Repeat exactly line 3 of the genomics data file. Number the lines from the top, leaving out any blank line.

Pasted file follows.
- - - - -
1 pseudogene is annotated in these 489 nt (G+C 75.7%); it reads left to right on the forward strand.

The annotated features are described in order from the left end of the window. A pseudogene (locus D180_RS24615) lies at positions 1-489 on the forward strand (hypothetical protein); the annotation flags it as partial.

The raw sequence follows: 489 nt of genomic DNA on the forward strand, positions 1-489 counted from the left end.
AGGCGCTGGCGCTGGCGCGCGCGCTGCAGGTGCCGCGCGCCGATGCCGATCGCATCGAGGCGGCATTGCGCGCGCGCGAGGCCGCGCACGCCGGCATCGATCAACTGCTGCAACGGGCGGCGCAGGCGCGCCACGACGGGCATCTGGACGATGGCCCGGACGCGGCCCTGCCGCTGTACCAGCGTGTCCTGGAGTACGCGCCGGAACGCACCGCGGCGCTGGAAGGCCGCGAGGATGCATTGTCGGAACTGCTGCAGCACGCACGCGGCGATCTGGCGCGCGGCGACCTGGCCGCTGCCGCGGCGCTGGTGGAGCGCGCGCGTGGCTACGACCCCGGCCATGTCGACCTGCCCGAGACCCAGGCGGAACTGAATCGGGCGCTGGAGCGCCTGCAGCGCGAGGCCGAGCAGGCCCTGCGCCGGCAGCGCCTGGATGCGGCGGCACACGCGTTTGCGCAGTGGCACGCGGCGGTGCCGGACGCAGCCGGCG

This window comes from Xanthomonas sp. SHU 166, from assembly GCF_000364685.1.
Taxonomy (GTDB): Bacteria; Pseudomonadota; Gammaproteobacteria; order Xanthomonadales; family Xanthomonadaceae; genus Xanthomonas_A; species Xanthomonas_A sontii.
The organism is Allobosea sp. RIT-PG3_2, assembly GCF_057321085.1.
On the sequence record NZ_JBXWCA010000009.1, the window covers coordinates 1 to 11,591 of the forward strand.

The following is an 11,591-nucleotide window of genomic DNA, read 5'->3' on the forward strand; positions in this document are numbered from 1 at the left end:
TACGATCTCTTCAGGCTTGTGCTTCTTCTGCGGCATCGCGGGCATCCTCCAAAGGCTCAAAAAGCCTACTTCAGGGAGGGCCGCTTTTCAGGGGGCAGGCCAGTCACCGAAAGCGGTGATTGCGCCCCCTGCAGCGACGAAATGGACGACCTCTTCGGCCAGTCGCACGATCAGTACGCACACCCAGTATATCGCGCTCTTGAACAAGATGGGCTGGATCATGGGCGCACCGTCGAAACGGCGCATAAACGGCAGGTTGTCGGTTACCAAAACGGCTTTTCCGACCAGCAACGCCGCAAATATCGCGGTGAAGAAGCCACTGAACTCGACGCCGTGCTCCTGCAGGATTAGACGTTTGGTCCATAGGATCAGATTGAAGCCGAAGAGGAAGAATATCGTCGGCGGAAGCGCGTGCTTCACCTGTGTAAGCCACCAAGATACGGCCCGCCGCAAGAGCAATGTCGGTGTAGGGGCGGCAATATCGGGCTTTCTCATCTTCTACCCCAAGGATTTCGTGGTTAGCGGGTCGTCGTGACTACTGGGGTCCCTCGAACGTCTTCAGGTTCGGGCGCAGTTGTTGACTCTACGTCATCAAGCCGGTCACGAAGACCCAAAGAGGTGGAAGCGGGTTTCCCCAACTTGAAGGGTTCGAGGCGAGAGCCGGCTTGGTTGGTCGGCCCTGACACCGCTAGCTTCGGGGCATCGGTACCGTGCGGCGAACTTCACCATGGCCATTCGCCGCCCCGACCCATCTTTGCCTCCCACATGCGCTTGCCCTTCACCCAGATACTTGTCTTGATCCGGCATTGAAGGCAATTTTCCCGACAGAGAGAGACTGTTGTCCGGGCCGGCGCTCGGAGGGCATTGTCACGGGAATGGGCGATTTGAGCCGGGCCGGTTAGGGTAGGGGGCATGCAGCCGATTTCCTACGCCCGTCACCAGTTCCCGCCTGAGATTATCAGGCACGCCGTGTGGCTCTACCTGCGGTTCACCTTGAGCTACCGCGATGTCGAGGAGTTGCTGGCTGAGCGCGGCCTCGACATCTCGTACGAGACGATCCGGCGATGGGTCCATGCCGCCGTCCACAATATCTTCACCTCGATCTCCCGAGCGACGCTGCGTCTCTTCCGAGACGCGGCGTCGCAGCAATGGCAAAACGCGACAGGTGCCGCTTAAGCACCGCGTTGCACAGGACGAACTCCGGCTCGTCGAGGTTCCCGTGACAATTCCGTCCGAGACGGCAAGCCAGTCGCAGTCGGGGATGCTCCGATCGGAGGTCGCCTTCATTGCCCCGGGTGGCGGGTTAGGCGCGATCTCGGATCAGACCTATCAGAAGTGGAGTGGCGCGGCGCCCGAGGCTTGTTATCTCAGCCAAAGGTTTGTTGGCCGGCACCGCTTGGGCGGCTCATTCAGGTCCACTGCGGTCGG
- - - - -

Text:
The raw sequence follows: 489 nt of genomic DNA on the forward strand, positions 1-489 counted from the left end.